Friday, May 25, 2007

Strategic overview

A classic is something that is still worth reading. Here is one, Steven den Beste's strategic overview of the war in Iraq. A "high level strategic view of the cause of the war, the reason that the United States became involved in it, the fundamental goals the US has to achieve to win it, and the strategies the US is following, as well as an evaluation of the situation as of July, 2003." TigerHawk has an annotated version, about which den Beste said "Nicely done. I am not omniscient, and as you mentioned we've learned a great deal in the last two years. I don't agree with everything you added but I think you are substantially correct overall."

Den Beste's closing section, still just as relevant as anything:

IX. We can still lose this war.
  1. If nation building in Iraq fails, we won't succeed in demonstrating that reform can work for Arabs and make them happier and more successful. We will fail to show them that reform is a better choice for them than jihad.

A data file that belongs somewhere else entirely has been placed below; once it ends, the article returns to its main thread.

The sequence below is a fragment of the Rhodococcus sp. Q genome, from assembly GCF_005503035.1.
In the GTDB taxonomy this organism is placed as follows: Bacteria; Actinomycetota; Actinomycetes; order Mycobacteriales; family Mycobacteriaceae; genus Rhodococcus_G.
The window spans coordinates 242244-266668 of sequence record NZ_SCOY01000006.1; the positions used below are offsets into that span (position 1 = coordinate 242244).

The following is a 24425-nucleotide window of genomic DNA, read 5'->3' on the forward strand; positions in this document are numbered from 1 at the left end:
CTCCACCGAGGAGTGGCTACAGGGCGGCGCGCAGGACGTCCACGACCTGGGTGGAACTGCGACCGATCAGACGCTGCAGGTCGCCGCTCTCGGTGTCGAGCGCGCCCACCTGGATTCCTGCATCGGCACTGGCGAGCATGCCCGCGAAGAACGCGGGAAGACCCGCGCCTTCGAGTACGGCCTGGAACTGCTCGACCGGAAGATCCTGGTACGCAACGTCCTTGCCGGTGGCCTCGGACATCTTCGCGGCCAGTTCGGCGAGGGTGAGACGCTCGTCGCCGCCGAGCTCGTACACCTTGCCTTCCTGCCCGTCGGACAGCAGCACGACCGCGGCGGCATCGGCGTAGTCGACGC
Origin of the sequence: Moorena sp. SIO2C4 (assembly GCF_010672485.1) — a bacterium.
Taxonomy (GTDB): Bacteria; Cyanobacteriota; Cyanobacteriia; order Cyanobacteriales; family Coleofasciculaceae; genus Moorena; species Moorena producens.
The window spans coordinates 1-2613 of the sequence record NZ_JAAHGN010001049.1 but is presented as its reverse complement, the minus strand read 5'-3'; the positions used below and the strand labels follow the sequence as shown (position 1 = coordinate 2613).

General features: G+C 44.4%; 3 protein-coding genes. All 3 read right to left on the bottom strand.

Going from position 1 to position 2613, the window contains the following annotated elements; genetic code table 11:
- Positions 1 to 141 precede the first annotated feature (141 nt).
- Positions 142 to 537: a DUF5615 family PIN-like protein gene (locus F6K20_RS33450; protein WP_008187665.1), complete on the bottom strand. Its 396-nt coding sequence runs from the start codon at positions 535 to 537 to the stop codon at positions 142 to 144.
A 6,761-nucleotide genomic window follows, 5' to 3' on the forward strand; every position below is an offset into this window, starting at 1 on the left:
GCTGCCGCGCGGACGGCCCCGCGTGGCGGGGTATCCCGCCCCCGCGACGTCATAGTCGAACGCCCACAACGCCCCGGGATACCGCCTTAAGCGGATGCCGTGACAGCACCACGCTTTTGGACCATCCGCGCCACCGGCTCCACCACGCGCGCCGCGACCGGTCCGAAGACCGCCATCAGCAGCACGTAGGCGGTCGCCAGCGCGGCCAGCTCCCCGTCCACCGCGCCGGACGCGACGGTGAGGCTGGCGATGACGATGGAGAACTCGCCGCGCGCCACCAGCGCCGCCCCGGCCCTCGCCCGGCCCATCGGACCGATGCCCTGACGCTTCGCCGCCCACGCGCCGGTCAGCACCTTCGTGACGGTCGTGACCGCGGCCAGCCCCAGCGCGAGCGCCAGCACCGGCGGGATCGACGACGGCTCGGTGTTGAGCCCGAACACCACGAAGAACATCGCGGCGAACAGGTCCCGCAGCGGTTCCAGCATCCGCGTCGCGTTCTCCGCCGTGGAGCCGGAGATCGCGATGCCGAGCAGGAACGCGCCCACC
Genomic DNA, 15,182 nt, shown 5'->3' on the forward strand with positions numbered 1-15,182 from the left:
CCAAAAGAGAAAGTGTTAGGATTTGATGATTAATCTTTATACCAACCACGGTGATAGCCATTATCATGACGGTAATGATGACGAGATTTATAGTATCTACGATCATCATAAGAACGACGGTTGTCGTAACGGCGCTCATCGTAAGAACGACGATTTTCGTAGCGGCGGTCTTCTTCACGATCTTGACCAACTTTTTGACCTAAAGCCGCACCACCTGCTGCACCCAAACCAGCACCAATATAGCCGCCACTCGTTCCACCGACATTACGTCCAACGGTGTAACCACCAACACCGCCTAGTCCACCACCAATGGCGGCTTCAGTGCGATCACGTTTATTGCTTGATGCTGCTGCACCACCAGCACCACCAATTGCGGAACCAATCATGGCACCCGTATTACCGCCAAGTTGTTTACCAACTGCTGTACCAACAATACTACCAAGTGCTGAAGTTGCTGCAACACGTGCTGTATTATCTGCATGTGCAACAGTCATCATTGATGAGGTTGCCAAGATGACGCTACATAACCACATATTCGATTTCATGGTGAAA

2. If we permit low level resistance in Iraq to drive us out, the Arab street will once again conclude that we are ultimately cowardly, and will again feel contempt for us. And no nation or group in the region will ever again take the risk of helping us in any future operation there.

  3. If other nations in the region don't implement reforms, their people will continue to be angry and will continue to support terrorism and extremism.

  4. If the other nations in the region don't cut off support for terrorist groups, those groups will continue to have the wherewithal to operate, and may eventually target us.

  5. If we do not bring about general reform before one or another nation in the region successfully develops nuclear weapons, the political situation will become vastly more complicated and we will be in extreme peril. It will become extremely difficult for us to continue to foster reform in the region, and there will be an unacceptably high likelihood that one of our cities will eventually be nuked.

  6. It is therefore critical that we continue to be engaged in the region and continue to work for reform there, doing whatever we must to prevent development of nukes by hostile nations in the region and continuing to work to weaken existing terrorist organizations. We are winning the war but we have not won it. It will take decades to win, just as the Cold War took decades to win. The greatest danger facing us now is that we'll lose heart and give up before we finish the job.
Sounds like just where we are now. Are we about to "lose heart and give up?"

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